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|Title:||Social hierarchy and resting metabolic rate in the dwarf cichlid Apistogramma agassizii: the role of habitat enrichment|
Val, Adalberto Luis
Resting metabolic rate
|metadata.dc.relation.ispartof:||v. 789, n. 1|
|Abstract:||Differences in aggressiveness when competing for environmental resources are the main factor leading to social hierarchy in group living fish. Social status acquired is related to changes in physiological parameters, as metabolic rate. Habitat variation can interfere with aggressive behaviour and promote changes in physiological parameters associated with social status. The primary goal of our study was to investigate how differences in habitat complexity affect the relationship between resting metabolic rate (RMR) and social status in the Amazonian dwarf cichlid Apistogramma agassizii. We compared agonistic interactions between pairs of males in aquaria with different habitat enrichment levels, manipulated by adding shelters. RMR was measured before and after hierarchy establishment. Habitat enrichment promotes changes in aggressive behaviour and influences differences in metabolic rate between dominant and subordinate fish. We observed an increase in biting by dominant fish at high enrichment habitat, which could be related to the increase in territory value. We observed an increase in metabolic rate in dominant fish after hierarchy establishment. However, it occurs only in enriched habitats. We concluded that habitat structure interfere with behavioural characteristics in social hierarchies, as aggressiveness, and changes in aggressive interactions affect metabolic rate in different social ranks in the dwarf cichlid Apistogramma agassizii. © 2016, Springer International Publishing Switzerland.|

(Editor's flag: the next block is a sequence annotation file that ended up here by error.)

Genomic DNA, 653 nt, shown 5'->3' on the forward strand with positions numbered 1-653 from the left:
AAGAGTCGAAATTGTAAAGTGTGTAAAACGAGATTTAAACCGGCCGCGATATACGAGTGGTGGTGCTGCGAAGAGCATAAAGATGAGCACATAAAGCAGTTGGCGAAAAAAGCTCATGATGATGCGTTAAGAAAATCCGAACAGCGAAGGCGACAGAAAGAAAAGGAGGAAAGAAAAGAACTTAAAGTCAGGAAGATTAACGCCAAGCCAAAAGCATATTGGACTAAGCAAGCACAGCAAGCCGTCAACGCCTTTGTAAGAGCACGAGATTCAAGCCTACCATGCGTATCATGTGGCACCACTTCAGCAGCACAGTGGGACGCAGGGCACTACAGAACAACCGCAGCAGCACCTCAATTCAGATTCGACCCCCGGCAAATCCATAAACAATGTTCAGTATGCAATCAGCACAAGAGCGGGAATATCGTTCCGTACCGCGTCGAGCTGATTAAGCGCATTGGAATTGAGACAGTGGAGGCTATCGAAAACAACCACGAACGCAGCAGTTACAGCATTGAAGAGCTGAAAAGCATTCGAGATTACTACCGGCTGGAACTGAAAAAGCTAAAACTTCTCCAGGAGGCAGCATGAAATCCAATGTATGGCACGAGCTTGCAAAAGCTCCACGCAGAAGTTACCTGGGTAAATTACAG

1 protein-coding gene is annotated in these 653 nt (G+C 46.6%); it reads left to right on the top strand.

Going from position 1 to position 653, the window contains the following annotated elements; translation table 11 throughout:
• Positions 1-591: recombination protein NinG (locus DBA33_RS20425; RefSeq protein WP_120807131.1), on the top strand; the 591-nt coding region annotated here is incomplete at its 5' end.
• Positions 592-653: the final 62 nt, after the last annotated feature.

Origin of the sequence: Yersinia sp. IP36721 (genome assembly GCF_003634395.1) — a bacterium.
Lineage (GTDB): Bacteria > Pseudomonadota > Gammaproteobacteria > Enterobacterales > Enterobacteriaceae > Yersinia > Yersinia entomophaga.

|Appears in Collections:||Artigos|
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